The Belgian Malinois is a highly intelligent, active dog who loves to be busy and live an active family lifestyle. They bond highly to one person or owner and can become very loyal, which is a bonus when training them. They were originally bred for herding cattle on the hills of Belgium, but due to their many strong traits and characteristics have been used for other lines of work through the decades such as in the police force and military as working dogs. They are highly successful in competitive fields if trained well and have a reputation for being difficult to train and destructive if not actively engaged in work or play.
Your Belgian Malinois will continue to grow from birth until around two years old. It is a continuous phase and sudden growth spurts are common.
Your puppy is growing rapidly, and usually still with mum for the first six to eight weeks of life. During this time, eyes start to open and deciduous teeth start to grow. They learn how to behave in a litter and interact with their brothers and sisters. The litter size for a Belgian Malinois is usually around six to ten puppies, so they will have lots of friends to play with at this time.
When you pick your puppy up from the breeder and take them home, this is where your puppy learns to be independent of the litter and integrate into your family. They are learning about their environment and you. It’s the ideal time to start exposing your puppy to as many new sounds, sights, and smells from a distance as possible. Everything that they will see during this period of their life they consider to be normal and so it greatly aids in their training further down the track.
At 12 weeks old, they should weigh approximately 7-10kg and stand around 30cm tall at the shoulder.
A Belgian Malinois of this age will grow rapidly, and you may find they look a little uncoordinated with big feet or floppy ears. This is normal and more growth is to be expected.
At around 6 months old, your Belgian Malinois should weigh around 12-17kg and stand around 40cm to the shoulder.
It is essential during this time, that training is started either with a trainer or one on one. Belgian Malinois are highly intelligent and if left to their own means, can turn destructive, barking, and even becoming aggressive. The more time you spend on varied training programs now, the better socialized your dog will be.
It’s important that your puppy gets their 16-week booster vaccines and continues monthly flea and worm treatment during this life stage to remain at a healthy weight.
Adult dentition starts to come through at this age. Be prepared with lots of toys to help this process. Their teeth will increase in number from 28 deciduous teeth to 42 permanent teeth. This is the age to start introducing tooth brushing and oral care.
At 6 months, your Belgian Malinois should weigh around 12-17kg and stand approximately 40-45cm to the shoulder.
Your Female Belgian Malinois may have her first heat in this age range, although sometimes this can be later on between one and two years old. A female Belgian Malinois will have around two heats a year. If you do not wish to breed from your Malinois, desexing is recommended around 12-18 months old.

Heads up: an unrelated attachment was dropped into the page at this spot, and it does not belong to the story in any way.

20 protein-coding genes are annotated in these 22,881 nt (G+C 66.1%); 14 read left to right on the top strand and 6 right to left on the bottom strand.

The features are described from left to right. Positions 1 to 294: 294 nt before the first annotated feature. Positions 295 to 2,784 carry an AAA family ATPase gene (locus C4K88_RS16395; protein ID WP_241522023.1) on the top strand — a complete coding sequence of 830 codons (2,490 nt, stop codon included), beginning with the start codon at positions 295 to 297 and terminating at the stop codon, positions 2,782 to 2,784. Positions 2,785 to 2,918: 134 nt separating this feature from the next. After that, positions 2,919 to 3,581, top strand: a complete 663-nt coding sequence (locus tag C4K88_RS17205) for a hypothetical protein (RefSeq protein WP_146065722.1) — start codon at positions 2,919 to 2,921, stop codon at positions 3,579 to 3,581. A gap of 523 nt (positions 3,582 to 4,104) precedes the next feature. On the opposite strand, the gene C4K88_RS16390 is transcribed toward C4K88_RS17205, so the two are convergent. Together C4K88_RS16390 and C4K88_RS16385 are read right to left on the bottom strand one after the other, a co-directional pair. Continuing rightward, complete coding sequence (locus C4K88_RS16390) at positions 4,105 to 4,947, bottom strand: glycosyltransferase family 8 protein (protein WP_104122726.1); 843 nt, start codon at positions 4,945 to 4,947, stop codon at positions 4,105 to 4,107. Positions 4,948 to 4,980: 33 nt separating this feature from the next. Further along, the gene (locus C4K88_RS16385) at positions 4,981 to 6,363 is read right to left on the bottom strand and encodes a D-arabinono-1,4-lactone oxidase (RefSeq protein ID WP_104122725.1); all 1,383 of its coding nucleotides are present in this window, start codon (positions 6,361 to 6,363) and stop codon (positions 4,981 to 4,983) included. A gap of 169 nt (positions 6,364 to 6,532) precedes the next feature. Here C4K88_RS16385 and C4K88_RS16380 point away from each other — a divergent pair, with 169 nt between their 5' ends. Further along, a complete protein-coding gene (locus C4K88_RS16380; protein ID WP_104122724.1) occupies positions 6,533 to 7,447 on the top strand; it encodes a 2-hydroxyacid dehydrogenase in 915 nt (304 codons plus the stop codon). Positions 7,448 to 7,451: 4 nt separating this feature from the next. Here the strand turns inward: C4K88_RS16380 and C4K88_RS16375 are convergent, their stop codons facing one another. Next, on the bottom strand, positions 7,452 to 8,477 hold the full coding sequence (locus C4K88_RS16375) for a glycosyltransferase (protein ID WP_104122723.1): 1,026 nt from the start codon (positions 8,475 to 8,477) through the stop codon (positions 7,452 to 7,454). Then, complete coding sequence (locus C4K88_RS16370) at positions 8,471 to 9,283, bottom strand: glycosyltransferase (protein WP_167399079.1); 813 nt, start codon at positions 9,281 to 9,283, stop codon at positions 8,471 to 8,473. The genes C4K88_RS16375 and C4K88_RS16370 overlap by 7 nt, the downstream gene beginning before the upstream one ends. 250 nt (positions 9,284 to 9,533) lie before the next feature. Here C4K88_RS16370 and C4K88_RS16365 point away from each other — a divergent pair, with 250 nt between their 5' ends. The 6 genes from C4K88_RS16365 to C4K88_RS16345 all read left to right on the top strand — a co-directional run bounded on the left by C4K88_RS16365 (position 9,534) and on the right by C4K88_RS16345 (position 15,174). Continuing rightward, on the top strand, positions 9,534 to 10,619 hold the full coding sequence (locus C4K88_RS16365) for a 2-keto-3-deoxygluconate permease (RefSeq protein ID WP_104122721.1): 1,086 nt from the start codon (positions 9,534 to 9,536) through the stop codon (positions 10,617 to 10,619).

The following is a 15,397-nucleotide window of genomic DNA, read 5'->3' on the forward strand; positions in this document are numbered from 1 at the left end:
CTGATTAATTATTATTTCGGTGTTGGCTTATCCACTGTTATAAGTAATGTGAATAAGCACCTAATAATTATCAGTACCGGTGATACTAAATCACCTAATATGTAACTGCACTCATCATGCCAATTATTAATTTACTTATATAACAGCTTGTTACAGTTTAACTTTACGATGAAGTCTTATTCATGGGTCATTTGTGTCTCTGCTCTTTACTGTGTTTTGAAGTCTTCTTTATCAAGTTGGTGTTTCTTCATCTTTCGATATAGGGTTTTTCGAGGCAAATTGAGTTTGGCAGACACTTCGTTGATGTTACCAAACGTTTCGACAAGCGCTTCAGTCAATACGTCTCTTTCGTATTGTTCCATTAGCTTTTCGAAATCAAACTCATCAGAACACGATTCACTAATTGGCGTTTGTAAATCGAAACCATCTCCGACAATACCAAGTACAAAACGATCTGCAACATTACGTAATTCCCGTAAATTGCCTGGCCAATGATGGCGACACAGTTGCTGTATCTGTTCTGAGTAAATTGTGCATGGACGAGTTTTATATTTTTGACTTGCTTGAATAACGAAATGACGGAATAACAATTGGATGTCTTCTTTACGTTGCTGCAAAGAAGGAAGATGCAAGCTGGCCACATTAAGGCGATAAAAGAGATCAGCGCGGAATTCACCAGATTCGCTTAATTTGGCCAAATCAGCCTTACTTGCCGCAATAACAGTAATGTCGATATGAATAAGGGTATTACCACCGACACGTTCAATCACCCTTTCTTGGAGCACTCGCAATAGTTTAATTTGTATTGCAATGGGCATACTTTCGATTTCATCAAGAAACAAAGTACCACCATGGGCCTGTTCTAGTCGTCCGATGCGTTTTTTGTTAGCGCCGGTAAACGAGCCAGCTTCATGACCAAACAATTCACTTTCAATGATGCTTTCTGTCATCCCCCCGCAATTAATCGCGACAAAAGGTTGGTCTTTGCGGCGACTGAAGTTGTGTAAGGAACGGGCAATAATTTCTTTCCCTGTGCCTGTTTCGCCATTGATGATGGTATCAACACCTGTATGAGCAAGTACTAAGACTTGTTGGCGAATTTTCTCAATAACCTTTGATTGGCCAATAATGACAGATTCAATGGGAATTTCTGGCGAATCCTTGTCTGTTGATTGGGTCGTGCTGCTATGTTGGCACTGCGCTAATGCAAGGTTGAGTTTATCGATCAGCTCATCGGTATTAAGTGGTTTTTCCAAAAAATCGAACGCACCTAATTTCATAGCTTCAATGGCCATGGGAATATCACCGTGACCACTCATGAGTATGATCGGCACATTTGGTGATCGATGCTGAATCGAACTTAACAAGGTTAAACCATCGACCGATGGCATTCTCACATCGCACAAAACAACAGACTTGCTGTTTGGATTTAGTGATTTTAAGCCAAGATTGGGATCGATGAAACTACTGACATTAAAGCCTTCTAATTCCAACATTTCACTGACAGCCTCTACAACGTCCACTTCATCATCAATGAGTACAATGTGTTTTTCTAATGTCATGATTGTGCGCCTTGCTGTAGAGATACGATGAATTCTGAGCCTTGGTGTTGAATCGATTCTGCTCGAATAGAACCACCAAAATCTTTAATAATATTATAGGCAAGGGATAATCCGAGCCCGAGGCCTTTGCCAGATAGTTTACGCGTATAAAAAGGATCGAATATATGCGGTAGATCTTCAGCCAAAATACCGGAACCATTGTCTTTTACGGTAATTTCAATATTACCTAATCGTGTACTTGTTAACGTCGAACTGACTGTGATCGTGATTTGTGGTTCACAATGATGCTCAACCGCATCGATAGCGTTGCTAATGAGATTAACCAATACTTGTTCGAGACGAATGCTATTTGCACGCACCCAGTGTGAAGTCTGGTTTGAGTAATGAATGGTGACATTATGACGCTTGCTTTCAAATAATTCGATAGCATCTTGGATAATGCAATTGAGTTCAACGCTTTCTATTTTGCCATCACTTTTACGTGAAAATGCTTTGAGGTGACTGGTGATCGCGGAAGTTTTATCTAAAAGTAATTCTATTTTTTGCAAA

At twelve months, your Belgian Malinois will weigh around 19-28kg depending on sex- males tend to be on the upper end of this scale and stand around 50-55cm to the shoulder.
Your Belgian Malinois has mostly stopped growing in height but will fill out in the body and increase in muscle mass with time and exercise. They will continue to enjoy training and socialization, and you will have noticed their personality and quirks are well defined.
Nutrition plays a huge factor in the growth and development of healthy bones, muscles, and tissues. Always feed premium puppy food until at least one year of age, and feed for a medium to large breed dog. Belgian Malinois can suffer bone abnormalities if they are not fed a good quality diet with the correct ratio of phosphorus and calcium.
You must also feed the correct amount for their weight and increase the food ratio as your puppy’s weight increases. If you have any questions about the amount of food to feed, ask your veterinarian who will be happy to help you.
The size of the parents largely affects the size of the puppies. You can expect your Belgian Malinois to be roughly the same size as their male or female parent depending on their gender.
Some issues such as hypothyroidism can affect growth rates in the Malinois. Dogs fed poor nutrition, or those who are not given adequate worming cover can also have reduced body condition compared to other dogs. Overexercising dogs at a young age can affect their bone growth, stunting the height that they will ultimately reach when fully grown.
Belgian Malinois grow rapidly in their first year of life. They also develop mentally and emotionally a lot during this time. They will look to you as their owner to provide for their needs and teach them how to adapt and fit into your world. A Belgian Malinois is happiest when in an active home with plenty of space or has a job to do, so always consider this before taking one into your home. Being prepared and researching the breed thoroughly will help you to raise the perfectly trained, social, and well-conditioned dog.
If you are concerned your Belgian Malinois isn’t growing at the rate you would expect or is putting on too much weight during their puppy months, talk to a veterinarian for advice as there may be an underlying medical condition affecting your puppy’s growth.
A Malinois is a slow-growing breed, so will reach its full size somewhere between one and two years of age.
The Belgian Malinois is classed as a medium-breed dog.
The average life expectancy for a Belgian Malinois is approximately 10-14 years, which is considered a long life for a dog.